BRICS, Africa Have the Chance to Forge Long-term Economic Partnerships
China’s economic rise and the BRICS (Brazil, Russia, India, China and South Africa) economic association have provided the African continent with a range of new development partners and opportunities unmatched in its post-colonial history.
By Garth Shelton
China’s economic rise and the BRICS (Brazil, Russia, India, China and South Africa) economic association have provided the African continent with a range of new development partners and opportunities unmatched in its post-colonial history. Africa’s strategic engagement with BRICS offers a unique chance to promote a new and innovative development path. BRICS investments and infrastructure development programs are expected to underpin and promote continued economic growth in Africa through a process of expanded South-South cooperation. As the only African BRICS member, South Africa is expected to facilitate greater African engagement with the BRICS process and especially with the New Development Bank (NDB) which can facilitate accelerated economic development in Africa and the Global South.
At the BRICS Summit in Johannesburg in July, South Africa will strengthen and expand the BRICS system by inviting other African and developing countries to contribute and participate through the BRICS dialogue system and the BRICS Plus process. South Africans are keen for BRICS to advance industrialization and infrastructure construction and facilitate Africa’s full participation in the Fourth Industrial Revolution. Other areas where South Africans are hoping for progress include BRICS cooperation on peacekeeping in Africa, promotion of gender equality, and intra-BRICS tourism, investment and improved health care mechanisms. In addition, it is anticipated that increased BRICS interaction with Africa will support and advance South Africa’s National Development Plan and the African Union’s Agenda 2063 development program.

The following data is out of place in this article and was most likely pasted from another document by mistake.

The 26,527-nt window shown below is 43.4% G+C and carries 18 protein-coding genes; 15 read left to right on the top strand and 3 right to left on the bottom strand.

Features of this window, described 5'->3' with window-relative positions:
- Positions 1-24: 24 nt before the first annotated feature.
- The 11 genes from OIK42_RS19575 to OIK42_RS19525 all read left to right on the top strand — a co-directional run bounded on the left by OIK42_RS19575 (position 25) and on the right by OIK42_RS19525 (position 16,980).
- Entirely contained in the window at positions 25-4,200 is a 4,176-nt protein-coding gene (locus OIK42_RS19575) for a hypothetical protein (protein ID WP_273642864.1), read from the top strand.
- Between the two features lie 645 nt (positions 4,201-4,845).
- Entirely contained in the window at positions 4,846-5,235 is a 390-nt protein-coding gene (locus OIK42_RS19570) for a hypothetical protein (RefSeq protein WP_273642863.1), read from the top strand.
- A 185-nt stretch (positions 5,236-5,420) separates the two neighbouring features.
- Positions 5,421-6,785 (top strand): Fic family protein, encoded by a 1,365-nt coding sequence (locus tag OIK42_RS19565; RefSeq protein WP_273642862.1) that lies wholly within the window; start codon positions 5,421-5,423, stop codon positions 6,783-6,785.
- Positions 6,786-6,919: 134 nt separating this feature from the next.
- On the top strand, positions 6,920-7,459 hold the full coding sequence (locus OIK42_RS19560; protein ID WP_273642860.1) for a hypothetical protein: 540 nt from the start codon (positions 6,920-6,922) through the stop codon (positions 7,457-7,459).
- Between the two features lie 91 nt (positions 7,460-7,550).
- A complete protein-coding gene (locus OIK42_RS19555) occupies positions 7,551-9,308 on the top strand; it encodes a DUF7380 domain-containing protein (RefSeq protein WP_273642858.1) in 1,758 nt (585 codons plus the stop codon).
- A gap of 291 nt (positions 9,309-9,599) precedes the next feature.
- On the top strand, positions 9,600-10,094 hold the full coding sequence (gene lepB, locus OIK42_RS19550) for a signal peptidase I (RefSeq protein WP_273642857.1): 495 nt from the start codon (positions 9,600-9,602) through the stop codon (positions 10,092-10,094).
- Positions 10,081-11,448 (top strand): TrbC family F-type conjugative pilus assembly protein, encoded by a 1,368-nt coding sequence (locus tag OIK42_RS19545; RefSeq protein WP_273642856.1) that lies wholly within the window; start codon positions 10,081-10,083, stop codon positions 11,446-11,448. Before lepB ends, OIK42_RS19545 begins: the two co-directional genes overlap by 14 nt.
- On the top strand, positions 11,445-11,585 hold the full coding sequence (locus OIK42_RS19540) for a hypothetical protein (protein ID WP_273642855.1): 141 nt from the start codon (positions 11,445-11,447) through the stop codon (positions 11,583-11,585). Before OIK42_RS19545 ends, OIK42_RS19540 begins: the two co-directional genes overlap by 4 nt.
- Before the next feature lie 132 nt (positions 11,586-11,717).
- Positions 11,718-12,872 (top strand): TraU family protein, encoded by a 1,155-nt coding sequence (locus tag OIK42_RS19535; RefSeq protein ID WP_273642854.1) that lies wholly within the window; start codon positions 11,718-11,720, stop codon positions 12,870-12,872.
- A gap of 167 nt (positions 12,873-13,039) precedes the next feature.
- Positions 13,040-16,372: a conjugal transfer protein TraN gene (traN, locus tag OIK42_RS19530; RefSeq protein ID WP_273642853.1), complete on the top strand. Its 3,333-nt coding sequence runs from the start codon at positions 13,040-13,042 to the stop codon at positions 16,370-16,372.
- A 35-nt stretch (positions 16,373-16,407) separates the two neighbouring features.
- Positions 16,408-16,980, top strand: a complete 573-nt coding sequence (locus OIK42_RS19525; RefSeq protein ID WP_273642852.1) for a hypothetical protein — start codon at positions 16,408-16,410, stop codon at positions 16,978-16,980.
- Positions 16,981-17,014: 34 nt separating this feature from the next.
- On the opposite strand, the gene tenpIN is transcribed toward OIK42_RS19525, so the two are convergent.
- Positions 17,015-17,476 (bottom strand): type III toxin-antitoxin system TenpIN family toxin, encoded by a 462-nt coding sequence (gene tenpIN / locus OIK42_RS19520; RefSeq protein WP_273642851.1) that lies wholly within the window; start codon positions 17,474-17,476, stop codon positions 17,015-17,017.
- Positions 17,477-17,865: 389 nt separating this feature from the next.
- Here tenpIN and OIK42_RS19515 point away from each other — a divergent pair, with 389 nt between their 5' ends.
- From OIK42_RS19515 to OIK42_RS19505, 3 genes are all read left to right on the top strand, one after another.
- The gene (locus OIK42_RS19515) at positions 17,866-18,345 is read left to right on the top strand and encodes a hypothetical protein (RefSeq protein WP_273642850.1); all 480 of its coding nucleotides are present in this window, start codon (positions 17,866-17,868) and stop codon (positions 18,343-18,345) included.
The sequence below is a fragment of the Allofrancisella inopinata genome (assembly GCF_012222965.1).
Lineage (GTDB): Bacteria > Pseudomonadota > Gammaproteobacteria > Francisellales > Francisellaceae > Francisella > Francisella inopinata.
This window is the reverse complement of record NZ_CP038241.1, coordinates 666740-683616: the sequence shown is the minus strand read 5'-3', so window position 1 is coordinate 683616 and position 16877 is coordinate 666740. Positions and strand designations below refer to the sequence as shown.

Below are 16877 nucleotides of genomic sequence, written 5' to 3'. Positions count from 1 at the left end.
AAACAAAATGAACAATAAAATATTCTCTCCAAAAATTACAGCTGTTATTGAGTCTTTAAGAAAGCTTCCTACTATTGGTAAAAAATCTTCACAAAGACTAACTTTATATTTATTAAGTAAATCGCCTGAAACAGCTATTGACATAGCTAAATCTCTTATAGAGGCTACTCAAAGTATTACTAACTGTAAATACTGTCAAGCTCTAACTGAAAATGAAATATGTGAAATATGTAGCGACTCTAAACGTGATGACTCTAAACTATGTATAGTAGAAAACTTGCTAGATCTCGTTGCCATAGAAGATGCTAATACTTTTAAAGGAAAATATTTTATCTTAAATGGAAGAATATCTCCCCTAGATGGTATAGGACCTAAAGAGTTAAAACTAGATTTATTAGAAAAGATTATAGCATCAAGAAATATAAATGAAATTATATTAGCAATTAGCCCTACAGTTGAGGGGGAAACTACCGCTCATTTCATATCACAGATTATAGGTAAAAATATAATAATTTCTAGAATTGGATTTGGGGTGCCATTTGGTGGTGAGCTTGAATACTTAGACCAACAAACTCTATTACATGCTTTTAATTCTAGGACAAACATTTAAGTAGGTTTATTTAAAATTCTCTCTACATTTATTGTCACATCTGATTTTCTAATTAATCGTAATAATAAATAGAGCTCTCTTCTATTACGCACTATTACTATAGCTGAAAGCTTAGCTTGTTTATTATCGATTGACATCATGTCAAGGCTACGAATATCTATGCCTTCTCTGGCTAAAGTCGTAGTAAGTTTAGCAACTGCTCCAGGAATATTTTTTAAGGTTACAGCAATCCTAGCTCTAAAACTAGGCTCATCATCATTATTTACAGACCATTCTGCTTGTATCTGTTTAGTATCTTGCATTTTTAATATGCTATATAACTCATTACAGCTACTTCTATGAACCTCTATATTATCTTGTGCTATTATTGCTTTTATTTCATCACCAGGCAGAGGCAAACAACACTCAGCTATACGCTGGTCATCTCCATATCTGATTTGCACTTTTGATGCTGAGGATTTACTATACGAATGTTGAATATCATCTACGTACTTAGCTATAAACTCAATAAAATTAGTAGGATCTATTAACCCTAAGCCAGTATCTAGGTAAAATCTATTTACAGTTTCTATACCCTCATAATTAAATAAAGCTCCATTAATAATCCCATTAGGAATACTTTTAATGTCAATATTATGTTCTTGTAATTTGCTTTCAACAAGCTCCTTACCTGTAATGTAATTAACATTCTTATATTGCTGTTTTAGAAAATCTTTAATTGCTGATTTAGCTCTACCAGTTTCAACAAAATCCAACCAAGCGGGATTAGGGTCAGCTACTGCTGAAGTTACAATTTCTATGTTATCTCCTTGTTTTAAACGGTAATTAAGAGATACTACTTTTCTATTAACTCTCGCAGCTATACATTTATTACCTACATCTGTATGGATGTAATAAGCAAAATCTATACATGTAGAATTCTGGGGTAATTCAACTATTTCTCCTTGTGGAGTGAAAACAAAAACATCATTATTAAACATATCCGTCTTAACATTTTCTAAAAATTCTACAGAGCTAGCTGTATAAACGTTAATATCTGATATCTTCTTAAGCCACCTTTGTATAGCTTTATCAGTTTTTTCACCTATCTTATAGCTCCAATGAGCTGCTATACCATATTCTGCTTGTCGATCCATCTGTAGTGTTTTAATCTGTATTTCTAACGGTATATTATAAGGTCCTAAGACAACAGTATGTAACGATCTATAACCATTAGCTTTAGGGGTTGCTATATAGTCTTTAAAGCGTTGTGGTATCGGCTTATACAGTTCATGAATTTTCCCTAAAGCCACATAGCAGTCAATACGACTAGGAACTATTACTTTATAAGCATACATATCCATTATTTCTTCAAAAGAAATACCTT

As a key partner within the BRICS framework, China has confirmed its intention to accelerate South-South cooperation and mutual economic development. Increased China-Africa trade will advance the development of the African continent and give substance to BRICS’ objectives of strengthening South-South commercial interaction for mutual benefit. Despite the challenges of investing in Africa, good progress is being made in turning the continent into a positive investment destination.
Expanded BRICS-Africa partnership offers significant opportunities for long-term economic growth. The short-term assignment is to develop appropriate business-to-business dialogues and information sharing processes to accelerate intra-BRICS trade and investment. This will help counter the destabilizing trend toward anti-globalization and protectionism.
Accelerating sustainable growth in developing countries should be driven by a moral imperative to address poverty and achieve the UN Sustainable Development Goals (SDGs) as soon as reasonably possible. BRICS should thus strengthen its philosophy of mutual benefit, cooperative development and its commitment to accomplish the SDGs.
Recent trends confirm that China-Africa relations are moving ahead in a very positive manner, based on a vision of a community of a shared future and mutual support, and equality grounded on a common historical struggle for national liberation. Furthermore, China supports Africa in becoming a key player in a multipolar world, while China remains committed to a mutually beneficial relationship with Africa, focused on cooperation for common development.
A closer strategic alignment between BRICS and the other key economic cooperation mechanisms, such as the Forum on China-Africa Cooperation (FOCAC), the Asian Infrastructure Investment Bank and the Belt and Road Initiative, offers an innovative global network to advance common development and prosperity.